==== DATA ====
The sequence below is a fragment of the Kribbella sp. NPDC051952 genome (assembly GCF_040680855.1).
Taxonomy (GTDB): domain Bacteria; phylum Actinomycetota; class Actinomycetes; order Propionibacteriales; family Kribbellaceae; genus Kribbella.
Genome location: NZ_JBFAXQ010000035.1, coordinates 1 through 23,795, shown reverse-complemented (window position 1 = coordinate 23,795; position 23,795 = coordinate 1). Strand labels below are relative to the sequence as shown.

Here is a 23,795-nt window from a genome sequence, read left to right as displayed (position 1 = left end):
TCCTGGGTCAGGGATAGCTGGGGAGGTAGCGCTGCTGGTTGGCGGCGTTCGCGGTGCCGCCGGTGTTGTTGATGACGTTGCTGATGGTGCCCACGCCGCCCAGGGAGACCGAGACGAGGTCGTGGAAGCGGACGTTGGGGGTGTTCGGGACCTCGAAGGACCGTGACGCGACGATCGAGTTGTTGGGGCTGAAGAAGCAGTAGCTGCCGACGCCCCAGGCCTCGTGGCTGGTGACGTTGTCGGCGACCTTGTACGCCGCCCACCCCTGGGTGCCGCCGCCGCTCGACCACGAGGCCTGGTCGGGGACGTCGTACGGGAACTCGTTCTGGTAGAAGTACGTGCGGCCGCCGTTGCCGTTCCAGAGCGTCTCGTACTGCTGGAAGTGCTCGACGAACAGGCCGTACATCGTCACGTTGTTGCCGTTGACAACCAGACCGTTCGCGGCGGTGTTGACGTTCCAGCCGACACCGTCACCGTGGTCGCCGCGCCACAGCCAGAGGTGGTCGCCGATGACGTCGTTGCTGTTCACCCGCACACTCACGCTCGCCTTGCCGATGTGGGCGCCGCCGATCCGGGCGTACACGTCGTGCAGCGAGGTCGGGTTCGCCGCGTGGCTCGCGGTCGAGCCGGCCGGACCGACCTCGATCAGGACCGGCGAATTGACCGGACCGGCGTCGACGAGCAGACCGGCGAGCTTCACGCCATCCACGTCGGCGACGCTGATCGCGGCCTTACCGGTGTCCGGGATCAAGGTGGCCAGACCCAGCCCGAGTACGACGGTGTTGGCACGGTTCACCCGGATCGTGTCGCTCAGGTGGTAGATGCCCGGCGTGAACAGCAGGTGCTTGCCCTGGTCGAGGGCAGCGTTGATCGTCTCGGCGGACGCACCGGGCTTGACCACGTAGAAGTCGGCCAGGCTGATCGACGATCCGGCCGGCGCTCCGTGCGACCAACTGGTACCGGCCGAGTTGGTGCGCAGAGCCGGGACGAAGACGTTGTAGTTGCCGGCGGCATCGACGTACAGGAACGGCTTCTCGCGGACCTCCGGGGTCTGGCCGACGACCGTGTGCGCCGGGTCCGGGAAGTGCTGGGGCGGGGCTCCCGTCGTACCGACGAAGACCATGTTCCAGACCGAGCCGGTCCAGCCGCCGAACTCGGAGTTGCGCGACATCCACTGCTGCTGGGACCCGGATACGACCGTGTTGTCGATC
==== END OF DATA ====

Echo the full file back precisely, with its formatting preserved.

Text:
The sequence below is a fragment of the Kribbella sp. NPDC051952 genome (assembly GCF_040680855.1).
Taxonomy (GTDB): domain Bacteria; phylum Actinomycetota; class Actinomycetes; order Propionibacteriales; family Kribbellaceae; genus Kribbella.
Genome location: NZ_JBFAXQ010000035.1, coordinates 1 through 23,795, shown reverse-complemented (window position 1 = coordinate 23,795; position 23,795 = coordinate 1). Strand labels below are relative to the sequence as shown.

Here is a 23,795-nt window from a genome sequence, read left to right as displayed (position 1 = left end):
TCCTGGGTCAGGGATAGCTGGGGAGGTAGCGCTGCTGGTTGGCGGCGTTCGCGGTGCCGCCGGTGTTGTTGATGACGTTGCTGATGGTGCCCACGCCGCCCAGGGAGACCGAGACGAGGTCGTGGAAGCGGACGTTGGGGGTGTTCGGGACCTCGAAGGACCGTGACGCGACGATCGAGTTGTTGGGGCTGAAGAAGCAGTAGCTGCCGACGCCCCAGGCCTCGTGGCTGGTGACGTTGTCGGCGACCTTGTACGCCGCCCACCCCTGGGTGCCGCCGCCGCTCGACCACGAGGCCTGGTCGGGGACGTCGTACGGGAACTCGTTCTGGTAGAAGTACGTGCGGCCGCCGTTGCCGTTCCAGAGCGTCTCGTACTGCTGGAAGTGCTCGACGAACAGGCCGTACATCGTCACGTTGTTGCCGTTGACAACCAGACCGTTCGCGGCGGTGTTGACGTTCCAGCCGACACCGTCACCGTGGTCGCCGCGCCACAGCCAGAGGTGGTCGCCGATGACGTCGTTGCTGTTCACCCGCACACTCACGCTCGCCTTGCCGATGTGGGCGCCGCCGATCCGGGCGTACACGTCGTGCAGCGAGGTCGGGTTCGCCGCGTGGCTCGCGGTCGAGCCGGCCGGACCGACCTCGATCAGGACCGGCGAATTGACCGGACCGGCGTCGACGAGCAGACCGGCGAGCTTCACGCCATCCACGTCGGCGACGCTGATCGCGGCCTTACCGGTGTCCGGGATCAAGGTGGCCAGACCCAGCCCGAGTACGACGGTGTTGGCACGGTTCACCCGGATCGTGTCGCTCAGGTGGTAGATGCCCGGCGTGAACAGCAGGTGCTTGCCCTGGTCGAGGGCAGCGTTGATCGTCTCGGCGGACGCACCGGGCTTGACCACGTAGAAGTCGGCCAGGCTGATCGACGATCCGGCCGGCGCTCCGTGCGACCAACTGGTACCGGCCGAGTTGGTGCGCAGAGCCGGGACGAAGACGTTGTAGTTGCCGGCGGCATCGACGTACAGGAACGGCTTCTCGCGGACCTCCGGGGTCTGGCCGACGACCGTGTGCGCCGGGTCCGGGAAGTGCTGGGGCGGGGCTCCCGTCGTACCGACGAAGACCATGTTCCAGACCGAGCCGGTCCAGCCGCCGAACTCGGAGTTGCGCGACATCCACTGCTGCTGGGACCCGGATACGACCGTGTTGTCGATC